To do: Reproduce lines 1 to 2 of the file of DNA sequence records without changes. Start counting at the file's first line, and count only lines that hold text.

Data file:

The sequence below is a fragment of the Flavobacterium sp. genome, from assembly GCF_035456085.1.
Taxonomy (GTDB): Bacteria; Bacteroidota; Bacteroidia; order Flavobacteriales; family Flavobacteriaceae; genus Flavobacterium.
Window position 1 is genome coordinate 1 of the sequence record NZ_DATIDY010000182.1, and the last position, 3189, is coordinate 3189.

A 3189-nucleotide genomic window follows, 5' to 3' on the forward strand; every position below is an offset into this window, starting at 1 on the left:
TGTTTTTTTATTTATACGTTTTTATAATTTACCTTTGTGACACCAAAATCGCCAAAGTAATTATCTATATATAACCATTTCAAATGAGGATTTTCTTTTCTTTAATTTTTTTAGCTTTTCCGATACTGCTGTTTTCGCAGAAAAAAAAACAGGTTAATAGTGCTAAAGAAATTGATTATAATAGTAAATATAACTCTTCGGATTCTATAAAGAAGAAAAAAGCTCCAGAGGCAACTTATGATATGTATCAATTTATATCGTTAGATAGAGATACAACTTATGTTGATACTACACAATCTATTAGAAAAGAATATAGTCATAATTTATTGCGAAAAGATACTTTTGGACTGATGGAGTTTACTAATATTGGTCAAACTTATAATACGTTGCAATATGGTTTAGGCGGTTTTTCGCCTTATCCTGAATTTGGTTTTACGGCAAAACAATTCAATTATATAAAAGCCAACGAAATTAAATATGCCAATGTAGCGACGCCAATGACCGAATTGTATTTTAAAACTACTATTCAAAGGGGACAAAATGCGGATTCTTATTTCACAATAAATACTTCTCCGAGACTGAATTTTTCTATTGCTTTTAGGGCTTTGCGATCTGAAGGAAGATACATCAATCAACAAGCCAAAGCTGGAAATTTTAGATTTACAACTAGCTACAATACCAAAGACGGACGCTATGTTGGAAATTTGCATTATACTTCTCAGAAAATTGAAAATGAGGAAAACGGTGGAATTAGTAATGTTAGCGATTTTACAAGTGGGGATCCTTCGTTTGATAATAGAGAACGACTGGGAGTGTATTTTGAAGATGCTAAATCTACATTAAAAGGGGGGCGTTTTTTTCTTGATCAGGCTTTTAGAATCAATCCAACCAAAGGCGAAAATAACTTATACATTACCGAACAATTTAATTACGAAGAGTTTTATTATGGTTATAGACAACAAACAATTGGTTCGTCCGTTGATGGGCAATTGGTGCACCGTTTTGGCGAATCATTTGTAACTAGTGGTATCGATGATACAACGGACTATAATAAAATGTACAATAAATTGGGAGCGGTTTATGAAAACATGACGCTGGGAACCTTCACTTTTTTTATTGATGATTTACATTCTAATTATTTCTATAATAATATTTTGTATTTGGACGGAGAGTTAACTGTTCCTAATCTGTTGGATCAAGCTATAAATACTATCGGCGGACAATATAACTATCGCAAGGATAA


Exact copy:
The sequence below is a fragment of the Flavobacterium sp. genome, from assembly GCF_035456085.1.
Taxonomy (GTDB): Bacteria; Bacteroidota; Bacteroidia; order Flavobacteriales; family Flavobacteriaceae; genus Flavobacterium.